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EPISTLE TO THE ROMANS,
STUDENTS OF THE ENGLISH BIBLE.
PROFESSOR OF BIBLICAL LITERATURE IN THE THEOLOGICAL SEMINARY
PUBLISHED BY GRIGG & ELLIOT,
ENTERED, according to the act of Congress, in the year 1835, by CAARLES HODGE,
in the Clerk's Office of the District Court for the District of New Jersey.
PRINCETON: PRINTED BY JOHN BOGART.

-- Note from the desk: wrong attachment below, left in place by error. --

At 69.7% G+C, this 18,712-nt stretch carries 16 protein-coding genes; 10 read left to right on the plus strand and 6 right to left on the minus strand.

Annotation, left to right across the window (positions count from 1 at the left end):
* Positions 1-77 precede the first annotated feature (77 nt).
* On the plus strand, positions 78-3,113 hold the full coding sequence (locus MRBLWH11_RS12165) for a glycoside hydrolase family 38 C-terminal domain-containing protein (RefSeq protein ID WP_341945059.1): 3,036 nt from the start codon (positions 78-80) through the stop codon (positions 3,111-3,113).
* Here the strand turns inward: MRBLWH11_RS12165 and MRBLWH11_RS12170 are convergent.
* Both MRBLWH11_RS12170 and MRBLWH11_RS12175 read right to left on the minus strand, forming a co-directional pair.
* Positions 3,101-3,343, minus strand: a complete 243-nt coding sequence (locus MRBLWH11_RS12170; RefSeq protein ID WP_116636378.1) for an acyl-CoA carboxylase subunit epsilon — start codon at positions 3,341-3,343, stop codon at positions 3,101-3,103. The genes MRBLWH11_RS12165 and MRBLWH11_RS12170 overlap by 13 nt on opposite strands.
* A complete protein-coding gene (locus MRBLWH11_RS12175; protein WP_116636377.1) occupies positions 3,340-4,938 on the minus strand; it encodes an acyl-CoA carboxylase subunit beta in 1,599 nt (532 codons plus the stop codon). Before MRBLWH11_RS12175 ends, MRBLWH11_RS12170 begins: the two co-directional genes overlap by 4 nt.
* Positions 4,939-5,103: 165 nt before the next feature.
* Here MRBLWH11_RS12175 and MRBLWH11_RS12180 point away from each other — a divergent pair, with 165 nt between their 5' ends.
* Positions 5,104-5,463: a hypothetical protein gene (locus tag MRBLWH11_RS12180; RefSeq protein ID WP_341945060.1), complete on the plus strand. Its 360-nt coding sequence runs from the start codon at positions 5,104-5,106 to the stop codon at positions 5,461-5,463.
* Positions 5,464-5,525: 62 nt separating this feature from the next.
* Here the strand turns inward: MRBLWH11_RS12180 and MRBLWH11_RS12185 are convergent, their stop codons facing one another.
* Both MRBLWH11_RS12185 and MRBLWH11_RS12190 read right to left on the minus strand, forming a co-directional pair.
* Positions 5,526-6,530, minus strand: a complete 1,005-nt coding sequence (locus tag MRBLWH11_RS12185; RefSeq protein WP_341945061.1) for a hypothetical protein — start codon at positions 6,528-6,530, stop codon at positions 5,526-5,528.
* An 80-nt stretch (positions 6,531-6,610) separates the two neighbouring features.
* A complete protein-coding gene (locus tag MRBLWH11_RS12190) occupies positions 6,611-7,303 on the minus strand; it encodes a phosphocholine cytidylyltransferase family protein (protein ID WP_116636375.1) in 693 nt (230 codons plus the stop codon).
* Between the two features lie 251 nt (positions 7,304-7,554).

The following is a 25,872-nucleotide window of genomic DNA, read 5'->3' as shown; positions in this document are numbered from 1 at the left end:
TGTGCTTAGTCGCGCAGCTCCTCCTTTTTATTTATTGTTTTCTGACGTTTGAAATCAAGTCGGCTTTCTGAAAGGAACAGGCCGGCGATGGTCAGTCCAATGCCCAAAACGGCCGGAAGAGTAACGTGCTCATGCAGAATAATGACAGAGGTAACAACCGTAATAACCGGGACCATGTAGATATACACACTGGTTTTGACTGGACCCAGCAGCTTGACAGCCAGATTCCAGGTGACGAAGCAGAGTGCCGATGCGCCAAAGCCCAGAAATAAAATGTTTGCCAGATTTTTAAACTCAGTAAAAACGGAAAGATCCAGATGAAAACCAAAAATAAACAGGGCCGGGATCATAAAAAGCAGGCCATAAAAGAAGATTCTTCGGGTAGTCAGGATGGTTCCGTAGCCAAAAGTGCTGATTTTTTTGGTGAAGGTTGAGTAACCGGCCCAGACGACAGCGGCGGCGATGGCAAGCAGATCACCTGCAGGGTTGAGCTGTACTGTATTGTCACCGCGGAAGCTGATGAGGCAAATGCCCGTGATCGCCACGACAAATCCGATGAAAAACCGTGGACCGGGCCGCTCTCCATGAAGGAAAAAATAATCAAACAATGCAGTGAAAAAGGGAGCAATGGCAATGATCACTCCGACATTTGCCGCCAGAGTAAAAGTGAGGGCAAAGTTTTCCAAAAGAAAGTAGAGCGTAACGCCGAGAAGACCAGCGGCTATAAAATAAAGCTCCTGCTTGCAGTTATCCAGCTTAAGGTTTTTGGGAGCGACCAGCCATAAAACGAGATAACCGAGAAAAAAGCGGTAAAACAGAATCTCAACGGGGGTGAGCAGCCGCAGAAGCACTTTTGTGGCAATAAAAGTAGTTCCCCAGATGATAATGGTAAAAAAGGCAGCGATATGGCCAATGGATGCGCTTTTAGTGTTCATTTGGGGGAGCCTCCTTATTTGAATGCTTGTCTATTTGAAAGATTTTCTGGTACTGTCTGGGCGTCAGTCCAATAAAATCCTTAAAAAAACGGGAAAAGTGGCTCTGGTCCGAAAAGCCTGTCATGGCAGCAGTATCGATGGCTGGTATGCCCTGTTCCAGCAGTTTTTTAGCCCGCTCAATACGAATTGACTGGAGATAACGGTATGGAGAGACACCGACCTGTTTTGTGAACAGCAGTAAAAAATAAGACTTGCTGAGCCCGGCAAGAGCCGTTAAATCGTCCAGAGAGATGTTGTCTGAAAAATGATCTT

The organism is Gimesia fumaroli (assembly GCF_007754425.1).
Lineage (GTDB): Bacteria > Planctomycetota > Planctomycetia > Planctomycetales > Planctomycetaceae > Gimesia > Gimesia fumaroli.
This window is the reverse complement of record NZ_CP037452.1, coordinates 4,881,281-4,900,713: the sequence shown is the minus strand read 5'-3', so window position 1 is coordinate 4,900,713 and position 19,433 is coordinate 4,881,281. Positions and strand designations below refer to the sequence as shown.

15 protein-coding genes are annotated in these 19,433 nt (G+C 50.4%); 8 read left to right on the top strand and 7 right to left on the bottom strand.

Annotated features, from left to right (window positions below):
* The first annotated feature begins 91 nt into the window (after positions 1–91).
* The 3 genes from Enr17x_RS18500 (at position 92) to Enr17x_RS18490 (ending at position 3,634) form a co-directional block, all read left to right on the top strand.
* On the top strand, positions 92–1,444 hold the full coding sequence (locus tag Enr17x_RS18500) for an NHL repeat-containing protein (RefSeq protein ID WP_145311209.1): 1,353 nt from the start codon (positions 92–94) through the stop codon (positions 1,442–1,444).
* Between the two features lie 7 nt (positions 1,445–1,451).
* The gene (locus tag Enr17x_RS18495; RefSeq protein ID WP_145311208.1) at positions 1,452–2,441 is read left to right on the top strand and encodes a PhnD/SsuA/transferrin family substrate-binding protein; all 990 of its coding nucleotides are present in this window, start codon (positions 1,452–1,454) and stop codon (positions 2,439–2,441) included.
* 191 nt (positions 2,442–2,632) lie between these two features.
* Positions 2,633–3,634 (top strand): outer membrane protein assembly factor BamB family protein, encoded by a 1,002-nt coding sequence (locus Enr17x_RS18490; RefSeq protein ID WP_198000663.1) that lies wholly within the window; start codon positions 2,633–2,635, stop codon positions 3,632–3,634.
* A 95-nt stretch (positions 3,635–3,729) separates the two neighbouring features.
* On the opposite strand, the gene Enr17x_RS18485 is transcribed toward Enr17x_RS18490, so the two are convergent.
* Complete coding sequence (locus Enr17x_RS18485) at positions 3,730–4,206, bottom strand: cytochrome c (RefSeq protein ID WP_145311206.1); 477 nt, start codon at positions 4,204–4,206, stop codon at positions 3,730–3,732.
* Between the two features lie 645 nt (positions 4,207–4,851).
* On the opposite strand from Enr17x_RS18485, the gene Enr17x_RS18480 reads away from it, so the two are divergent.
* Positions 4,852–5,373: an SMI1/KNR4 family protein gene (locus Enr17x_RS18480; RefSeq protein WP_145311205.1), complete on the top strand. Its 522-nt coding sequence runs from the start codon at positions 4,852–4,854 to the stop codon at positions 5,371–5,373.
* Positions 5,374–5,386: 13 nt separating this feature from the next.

Paul. WHEN Paul and the other apostles were called to enter upon their important duties, the world was in a deplorable and yet most interesting state. Both Heathenism and Judaism were in the last stages of decay. The polytheism of the Greeks and Romans had been carried to such an extent as to shock the common sense of mankind, and to lead the more intelligent among them openly to reject and ridicule it. This scepticism had already extended itself to the mass of the people, and become almost universal. As the transition from infidelity to superstition is certain, and generally immediate, all classes of the people were disposed to confide in dreams, enchantments, and other miserable substitutes for religion. The two reigning systems of philosophy, the Stoic and Platonic, were alike insufficient to satisfy the agitated minds of men. The former sternly repressed the best natural feelings of the soul, inculcating nothing but a blind resignation to the unalterable course of things, and promising nothing beyond an unconscious existence hereafter. The latter regarded all religions as but different forms of expressing the same general truths, and represented the whole mythological system as an allegory, as incomprehensible to the common people as the pages of a book to those who cannot read. This system promised more than it could accomplish. It excited feelings which it could not satisfy, and thus contributed to produce that general ferment which existed at this period. Among the Jews, generally, the state of things was hardly much better. They had, indeed, the form of true religion, but were, in a great measure destitute of its spirit. The Pharisees were contented with the form; the Sadducees